Book Blogging 101 | Part 1

Posted August 16, 2020 by Bluestocking Bookworm in Features / 4 Comments

Alternate title that didn’t fit nicely: So you want to be a book blogger?

Hey awesome nerds! How have you been holding up? I hope you are all staying happy and healthy in these intense times!

I recently joined a Facebook group for NetGalley users, and there are a lot of people who are just starting out with book reviewing. Instead of trying to respond to every post there, I thought I would do a series of posts here.

I am no one important or influential in the book blogging world, and I am by no means an expert. But I am someone who is passionate about books, and I have been doing this for about 10 years now. I have also presented at local cons about book blogging for beginners. I just hope I can be of help to newbies!

What I Wish I Knew Before I Began

  • Book blogging can take up a lot of time.
    While a lot of this is directly proportionate to how many ARCs you are requesting, general maintenance can take significant time, too. Some bloggers have put their more involved posts – like complete new release indices – behind paywalls for this reason. When I am full steam ahead on blogging, I usually put 1-4 hours into it per day. This is on top of the time spent reading ARCs, and my other responsibilities.
  • It can cost a lot of money.
    I am self-hosted, which lets me use special layouts and plugins. I have to pay for my hosting, my domain, any extra features I want like backups, and any graphics I use, since creating graphics is 100% not my forte. My most recent round of bills was around $300CAD for two years. Monetizing your blog is possible, but NOT easy, and free ARCs – while awesome – don’t pay the bills.
  • You really need to think about your blog name.
    I started out as Written Permission, which had AWFUL search engine optimization (SEO). If you looked for my blog name, you wouldn’t find it within 10 pages, even if you added “blog”. Bluestocking Bookworm is much better, and also more indicative of who I am.
  • Posting reviews on your blog is not enough.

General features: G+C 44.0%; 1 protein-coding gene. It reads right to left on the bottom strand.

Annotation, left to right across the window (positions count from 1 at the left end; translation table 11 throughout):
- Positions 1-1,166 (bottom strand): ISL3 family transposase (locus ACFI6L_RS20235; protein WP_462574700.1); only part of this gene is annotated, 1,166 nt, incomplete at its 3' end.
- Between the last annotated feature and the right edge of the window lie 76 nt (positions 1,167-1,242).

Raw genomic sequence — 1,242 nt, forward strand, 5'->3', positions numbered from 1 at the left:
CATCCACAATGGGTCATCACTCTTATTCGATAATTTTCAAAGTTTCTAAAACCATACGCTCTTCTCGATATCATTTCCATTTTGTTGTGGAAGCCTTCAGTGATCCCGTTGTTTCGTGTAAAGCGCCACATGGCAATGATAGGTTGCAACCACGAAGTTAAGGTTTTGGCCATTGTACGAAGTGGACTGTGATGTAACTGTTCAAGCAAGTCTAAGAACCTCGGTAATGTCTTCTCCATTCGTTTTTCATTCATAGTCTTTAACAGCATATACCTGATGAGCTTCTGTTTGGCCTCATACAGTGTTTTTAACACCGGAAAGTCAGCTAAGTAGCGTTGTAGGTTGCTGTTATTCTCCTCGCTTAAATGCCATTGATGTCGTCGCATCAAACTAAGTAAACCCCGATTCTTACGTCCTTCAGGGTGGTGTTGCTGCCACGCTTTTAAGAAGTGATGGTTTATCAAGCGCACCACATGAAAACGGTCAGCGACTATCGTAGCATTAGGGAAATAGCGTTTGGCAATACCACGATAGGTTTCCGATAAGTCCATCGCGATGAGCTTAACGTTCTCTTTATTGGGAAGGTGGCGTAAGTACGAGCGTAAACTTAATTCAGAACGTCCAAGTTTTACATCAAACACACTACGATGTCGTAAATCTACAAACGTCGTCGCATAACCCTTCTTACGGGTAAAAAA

To truly help promote the book, it is best to cross-post your review to Goodreads, Amazon, and other retail sites (like Barnes and Noble for Americans or Indigo for Canadians). Also, many publicists want you to send them a link of your review when it is written.
  • You need to be aware of the legal side of internet interactions and reviewing.
    For example, you need to disclose if your site uses cookies because of a ruling the the UK. (Yes, even if you are not in the UK.) You need to disclose if you received something for free in return for a review. You need to disclose if you are using affiliate links. And giveaways are a whole other headache. (This is a non-exhaustive list, by the way.)
  • Blog for yourself.
    There are a lot of features, tours, and memes that you can take part in. There is also some pressure to review a certain way, or to write certain kinds of posts, or post with a certain frequency. At the end of the day, you need to write content you enjoy writing on a schedule that works for you.
  • It is OK to get burned out.
    I don’t know a single book blogger who hasn’t gotten burned out on book blogging at one point or another. Life happens, you read a whole slew of books you don’t enjoy, you feel unappreciated, you are tired. The list of reasons is practically endless. There is nothing wrong with taking a step back, taking a hiatus, and then coming back refreshed.
  • The platform you choose both matters a lot and doesn’t matter at all.
    I will go into the details of different platforms in a later post, but there are numerous free ones to use when you start out. I agonized over this choice, and it caused a lot more stress than was necessary. Your choice matters because different platforms have different algorithms for promoting your content to other users. They also have different tools for design. Some publishers don’t view certain platforms as “legitimate” (even though they are). But it doesn’t matter when it comes to readership. As long as you are cross-posting/promoting, people will find, and read your content regardless of where it is.
  • Your fellow bloggers aren’t your competition.
    I have made so many amazing friends from book blogging over the years. We are all here to talk about books that make us happy, and promote books that are under-loved. Others’ success is not your failure.
  • Organizational tools are your friend.
    I use WordPress, and the Category and Tag tools are indispensable. As is the ability to publish posts at a later time of my choosing.

Did this post help you to understand book blogging a little better? Is there anything you want me to go into more detail about?

Please post any comments/questions below! I will either respond directly to questions, or I will add them to a Q&A post for the end of the series.

Are you interested in contributing to this series? Please email me!
info [at] bluestockingbookworm [dot] com

Up next? Part 2: A Glossary of Common Terms and Abbreviations

Stay bookish, lovelies! ❤

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4 responses to “Book Blogging 101 | Part 1

  1. I love how you mention that “your fellow book bloggers aren’t your competition.” i’m new to blogging and still trying to figure stuff out but i got into this because i was so excited to find an online community that could complement my IRL communities–my friends/family and most people I know are not avid readers. thanks for posting the 101, and i look forward to the next posts in the series.

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